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Published on May 30, 2019

Community Hospital opens new cath lab for treating atrial fibrillation, other irregular heartbeat issues

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Contact: Brenda Moore (831) 625-4544
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EP Lab

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MONTEREY, Calif. — Atrial fibrillation — a quivering or irregular heartbeat — is so common in people over the age of 65 that the Journal of Geriatric Cardiology predicts an epidemic among Baby Boomers in the next 10-20 years. To help care for that growing group as well as people with other heart rhythm issues, Community Hospital of the Monterey Peninsula’s Tyler Heart Institute has brought advanced technology to its electrophysiology lab, the place where heart arrhythmias are treated.

“We’ve brought expertise and technology usually found at an academic-level setting to our community’s hospital,” says Dr. Steven Fowler, a cardiac electrophysiology specialist recruited from New York University’s Langone Medical Center to serve as medical director of clinical cardiac electrophysiology. “This is the latest and greatest.”

The electrophysiology (EP) lab has new imaging, measuring, and archiving systems and the latest in three-dimensional heart-mapping. Doctors are able to photograph the heart more effectively while minimizing radiation exposure to patients and staff.

“The 3-D heart-mapping technology provides us with a great look at the heart’s rhythms in real time,” Fowler says. “And we do it all through just a single vein puncture in the leg, in which we insert a catheter threaded to the heart.”

Community Hospital is one of the few facilities in the United States using a new jet ventilator, a device that minimizes the motion of breathing, Fowler says.

“As we’re working inside the heart, the lungs are moving as the patient breathes,” he says. “The ventilator makes the patient breathe in small puffs, which maintains oxygenation in the body while minimizing lung and heart movement so we can work in a very safe, efficient way.”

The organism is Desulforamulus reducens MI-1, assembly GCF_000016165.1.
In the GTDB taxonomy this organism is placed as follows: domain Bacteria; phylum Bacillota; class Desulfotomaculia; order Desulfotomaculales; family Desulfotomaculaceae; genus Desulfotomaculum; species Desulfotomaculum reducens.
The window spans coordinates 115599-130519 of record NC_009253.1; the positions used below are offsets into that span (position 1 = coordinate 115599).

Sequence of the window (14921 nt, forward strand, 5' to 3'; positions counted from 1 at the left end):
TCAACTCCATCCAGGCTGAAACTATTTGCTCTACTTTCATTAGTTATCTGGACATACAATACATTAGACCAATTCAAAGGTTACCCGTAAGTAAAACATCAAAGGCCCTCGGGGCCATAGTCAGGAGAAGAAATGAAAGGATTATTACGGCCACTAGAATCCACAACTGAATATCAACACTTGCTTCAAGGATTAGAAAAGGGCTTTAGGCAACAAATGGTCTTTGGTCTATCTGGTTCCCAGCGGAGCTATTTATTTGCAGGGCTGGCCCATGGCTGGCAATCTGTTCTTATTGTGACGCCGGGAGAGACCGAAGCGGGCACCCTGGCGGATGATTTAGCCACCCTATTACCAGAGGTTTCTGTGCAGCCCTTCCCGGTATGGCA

Arrhythmias are treated in a variety of ways, initially through medication, but may require implanting a pacemaker, an implantable defibrillator, or ablation, a procedure to block the pathways of electrical impulses in the heart causing the rhythm issue.

Patients will be able to benefit from two new devices, the Micra, for people with slow heartbeats, and Watchman®, for people with atrial fibrillation.

Micra is a wireless pacemaker for people with bradycardia, or slow heart rhythms. It is about 90-percent smaller than traditional pacemakers — about the size of a large vitamin. It is inserted in the heart through a leg vein; traditional pacemakers are implanted just below the collarbone, with electrical wires traveling through a vein to the heart.

“It’s excellent for older patients because there’s no tethering to the skin or soft tissue,” he says, “and it has no wires that might break over time.”

The device can be monitored remotely via the internet, enabling more mobility for the patient, Fowler says.

Soon, Community Hospital will implant the Watchman device, which reduces the risk of strokes and enables many people with atrial fibrillation to stop taking blood thinners. The Watchman, about the size of a quarter, is implanted to seal off part of the upper-left chamber of the heart, where 90 percent of stroke-causing blood clots are formed. This prevents clots from escaping and causing strokes. 

“All of this is part of this next wave of technology in the field of heart-rhythm disorders, creating a smaller footprint in the body by doing more effective work with less material.”

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ABOUT COMMUNITY HOSPITAL AND TYLER HEART INSTITUTE
Community Hospital of the Monterey Peninsula, established in 1934, has grown and evolved in direct response to the changing healthcare needs of the people it serves. It is a nonprofit healthcare provider with 205 staffed acute-care hospital beds and 28 skilled-nursing beds, delivering a continuum of care from birth to end of life, and every stage in between. The hospital is home to Tyler Heart Institute, which provides a broad range of cardiac care, from prevention to open-heart surgery and rehabilitation. Find more information at www.chomp.org.

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